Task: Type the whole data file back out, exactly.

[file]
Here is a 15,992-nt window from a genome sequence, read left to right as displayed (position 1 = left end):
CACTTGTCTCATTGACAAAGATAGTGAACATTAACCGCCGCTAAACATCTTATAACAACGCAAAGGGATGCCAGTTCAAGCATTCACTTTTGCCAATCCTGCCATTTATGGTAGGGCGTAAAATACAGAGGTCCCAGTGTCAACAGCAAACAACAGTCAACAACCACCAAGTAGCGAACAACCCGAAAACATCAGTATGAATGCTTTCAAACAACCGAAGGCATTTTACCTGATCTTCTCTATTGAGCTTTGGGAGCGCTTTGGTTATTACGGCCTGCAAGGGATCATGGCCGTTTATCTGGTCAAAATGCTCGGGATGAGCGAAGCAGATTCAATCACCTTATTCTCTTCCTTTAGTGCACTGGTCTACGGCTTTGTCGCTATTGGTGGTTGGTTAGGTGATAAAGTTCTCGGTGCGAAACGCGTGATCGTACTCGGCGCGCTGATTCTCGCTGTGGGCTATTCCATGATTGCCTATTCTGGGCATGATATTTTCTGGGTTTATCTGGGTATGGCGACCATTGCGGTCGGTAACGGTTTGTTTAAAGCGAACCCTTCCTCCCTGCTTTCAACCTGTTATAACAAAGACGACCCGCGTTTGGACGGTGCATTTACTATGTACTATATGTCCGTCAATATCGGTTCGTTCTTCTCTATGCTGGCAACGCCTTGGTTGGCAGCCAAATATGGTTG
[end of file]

Here is a 15,992-nt window from a genome sequence, read left to right as displayed (position 1 = left end):
CACTTGTCTCATTGACAAAGATAGTGAACATTAACCGCCGCTAAACATCTTATAACAACGCAAAGGGATGCCAGTTCAAGCATTCACTTTTGCCAATCCTGCCATTTATGGTAGGGCGTAAAATACAGAGGTCCCAGTGTCAACAGCAAACAACAGTCAACAACCACCAAGTAGCGAACAACCCGAAAACATCAGTATGAATGCTTTCAAACAACCGAAGGCATTTTACCTGATCTTCTCTATTGAGCTTTGGGAGCGCTTTGGTTATTACGGCCTGCAAGGGATCATGGCCGTTTATCTGGTCAAAATGCTCGGGATGAGCGAAGCAGATTCAATCACCTTATTCTCTTCCTTTAGTGCACTGGTCTACGGCTTTGTCGCTATTGGTGGTTGGTTAGGTGATAAAGTTCTCGGTGCGAAACGCGTGATCGTACTCGGCGCGCTGATTCTCGCTGTGGGCTATTCCATGATTGCCTATTCTGGGCATGATATTTTCTGGGTTTATCTGGGTATGGCGACCATTGCGGTCGGTAACGGTTTGTTTAAAGCGAACCCTTCCTCCCTGCTTTCAACCTGTTATAACAAAGACGACCCGCGTTTGGACGGTGCATTTACTATGTACTATATGTCCGTCAATATCGGTTCGTTCTTCTCTATGCTGGCAACGCCTTGGTTGGCAGCCAAATATGGTTG